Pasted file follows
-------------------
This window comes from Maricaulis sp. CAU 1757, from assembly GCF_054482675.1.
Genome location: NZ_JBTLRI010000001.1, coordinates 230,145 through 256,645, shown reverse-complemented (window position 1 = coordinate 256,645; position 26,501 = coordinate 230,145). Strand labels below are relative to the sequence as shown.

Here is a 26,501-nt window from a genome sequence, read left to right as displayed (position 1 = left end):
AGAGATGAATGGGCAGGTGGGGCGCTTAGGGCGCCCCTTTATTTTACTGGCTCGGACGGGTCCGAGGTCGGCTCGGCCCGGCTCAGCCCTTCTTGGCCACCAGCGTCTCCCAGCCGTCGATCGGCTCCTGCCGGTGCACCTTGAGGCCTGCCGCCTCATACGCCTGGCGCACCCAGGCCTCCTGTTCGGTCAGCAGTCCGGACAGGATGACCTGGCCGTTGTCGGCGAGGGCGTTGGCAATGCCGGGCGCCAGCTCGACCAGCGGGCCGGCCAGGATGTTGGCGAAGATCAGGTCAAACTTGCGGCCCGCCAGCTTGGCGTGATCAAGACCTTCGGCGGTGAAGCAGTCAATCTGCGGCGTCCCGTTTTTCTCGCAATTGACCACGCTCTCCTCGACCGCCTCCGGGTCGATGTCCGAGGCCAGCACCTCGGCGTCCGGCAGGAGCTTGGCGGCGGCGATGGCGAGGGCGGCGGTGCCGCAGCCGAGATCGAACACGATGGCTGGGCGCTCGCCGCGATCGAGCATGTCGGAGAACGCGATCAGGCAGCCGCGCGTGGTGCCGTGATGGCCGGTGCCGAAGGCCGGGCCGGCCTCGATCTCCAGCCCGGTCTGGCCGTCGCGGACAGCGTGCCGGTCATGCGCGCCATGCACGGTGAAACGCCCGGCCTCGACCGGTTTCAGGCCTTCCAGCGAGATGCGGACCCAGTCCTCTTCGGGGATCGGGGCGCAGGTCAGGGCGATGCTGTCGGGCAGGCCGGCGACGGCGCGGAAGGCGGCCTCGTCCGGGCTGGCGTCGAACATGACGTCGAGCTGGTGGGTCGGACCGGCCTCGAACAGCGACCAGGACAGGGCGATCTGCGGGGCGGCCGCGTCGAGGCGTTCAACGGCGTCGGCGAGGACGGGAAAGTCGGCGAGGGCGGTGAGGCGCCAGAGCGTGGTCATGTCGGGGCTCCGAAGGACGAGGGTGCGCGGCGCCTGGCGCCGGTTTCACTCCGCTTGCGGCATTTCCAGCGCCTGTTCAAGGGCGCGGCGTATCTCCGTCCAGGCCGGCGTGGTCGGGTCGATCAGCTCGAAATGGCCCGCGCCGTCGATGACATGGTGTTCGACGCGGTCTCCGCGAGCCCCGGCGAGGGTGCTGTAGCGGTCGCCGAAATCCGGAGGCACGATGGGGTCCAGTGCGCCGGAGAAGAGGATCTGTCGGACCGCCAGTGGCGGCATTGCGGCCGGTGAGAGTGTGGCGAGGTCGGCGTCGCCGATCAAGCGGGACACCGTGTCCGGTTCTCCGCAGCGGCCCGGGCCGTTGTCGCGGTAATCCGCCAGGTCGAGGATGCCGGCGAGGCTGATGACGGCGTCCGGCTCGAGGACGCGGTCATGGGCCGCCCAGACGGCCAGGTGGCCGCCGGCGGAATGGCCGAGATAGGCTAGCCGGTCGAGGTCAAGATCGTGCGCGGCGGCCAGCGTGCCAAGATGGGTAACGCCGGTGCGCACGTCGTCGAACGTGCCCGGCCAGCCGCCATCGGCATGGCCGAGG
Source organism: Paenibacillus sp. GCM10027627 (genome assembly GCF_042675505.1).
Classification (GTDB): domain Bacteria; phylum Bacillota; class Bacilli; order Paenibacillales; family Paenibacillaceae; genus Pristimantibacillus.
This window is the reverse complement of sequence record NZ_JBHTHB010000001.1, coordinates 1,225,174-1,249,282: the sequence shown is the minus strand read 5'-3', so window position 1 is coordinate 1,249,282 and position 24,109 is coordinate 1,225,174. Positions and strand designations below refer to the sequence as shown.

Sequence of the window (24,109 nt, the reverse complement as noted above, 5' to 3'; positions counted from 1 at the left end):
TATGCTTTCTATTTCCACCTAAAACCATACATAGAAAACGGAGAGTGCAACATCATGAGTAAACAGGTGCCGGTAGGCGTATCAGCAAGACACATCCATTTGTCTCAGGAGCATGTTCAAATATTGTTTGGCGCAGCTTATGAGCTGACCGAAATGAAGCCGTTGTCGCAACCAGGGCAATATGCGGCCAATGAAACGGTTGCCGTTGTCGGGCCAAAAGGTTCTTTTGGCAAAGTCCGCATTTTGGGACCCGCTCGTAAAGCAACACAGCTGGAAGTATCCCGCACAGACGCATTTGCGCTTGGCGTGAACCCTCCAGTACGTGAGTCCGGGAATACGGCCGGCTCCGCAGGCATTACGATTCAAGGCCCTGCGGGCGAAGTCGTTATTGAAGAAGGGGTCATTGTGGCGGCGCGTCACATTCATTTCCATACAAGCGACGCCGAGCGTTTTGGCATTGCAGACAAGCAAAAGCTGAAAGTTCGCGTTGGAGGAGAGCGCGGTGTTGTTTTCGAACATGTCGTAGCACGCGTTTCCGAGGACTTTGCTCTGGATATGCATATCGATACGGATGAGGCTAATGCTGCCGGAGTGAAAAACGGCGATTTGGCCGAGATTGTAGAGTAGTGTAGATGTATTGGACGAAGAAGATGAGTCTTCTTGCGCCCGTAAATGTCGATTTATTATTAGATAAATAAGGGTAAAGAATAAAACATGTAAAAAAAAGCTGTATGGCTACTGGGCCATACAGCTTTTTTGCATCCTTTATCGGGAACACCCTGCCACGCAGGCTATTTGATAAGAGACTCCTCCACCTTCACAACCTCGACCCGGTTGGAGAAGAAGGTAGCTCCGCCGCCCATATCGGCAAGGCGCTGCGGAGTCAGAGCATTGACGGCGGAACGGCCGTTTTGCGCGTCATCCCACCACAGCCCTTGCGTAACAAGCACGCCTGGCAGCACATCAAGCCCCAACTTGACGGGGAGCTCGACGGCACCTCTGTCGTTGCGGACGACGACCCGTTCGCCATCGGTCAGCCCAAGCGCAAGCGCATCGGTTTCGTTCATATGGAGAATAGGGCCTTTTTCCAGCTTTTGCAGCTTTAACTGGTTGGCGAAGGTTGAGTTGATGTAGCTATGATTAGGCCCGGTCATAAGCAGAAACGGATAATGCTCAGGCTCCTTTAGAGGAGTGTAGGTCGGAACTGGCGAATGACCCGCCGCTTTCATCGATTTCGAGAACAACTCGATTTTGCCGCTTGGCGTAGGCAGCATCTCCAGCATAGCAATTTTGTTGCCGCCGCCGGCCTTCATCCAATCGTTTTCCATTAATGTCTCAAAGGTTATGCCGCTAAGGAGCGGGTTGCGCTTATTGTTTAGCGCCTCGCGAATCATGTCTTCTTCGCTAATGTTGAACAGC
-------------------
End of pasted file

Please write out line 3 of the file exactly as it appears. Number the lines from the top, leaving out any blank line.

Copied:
Here is a 26,501-nt window from a genome sequence, read left to right as displayed (position 1 = left end):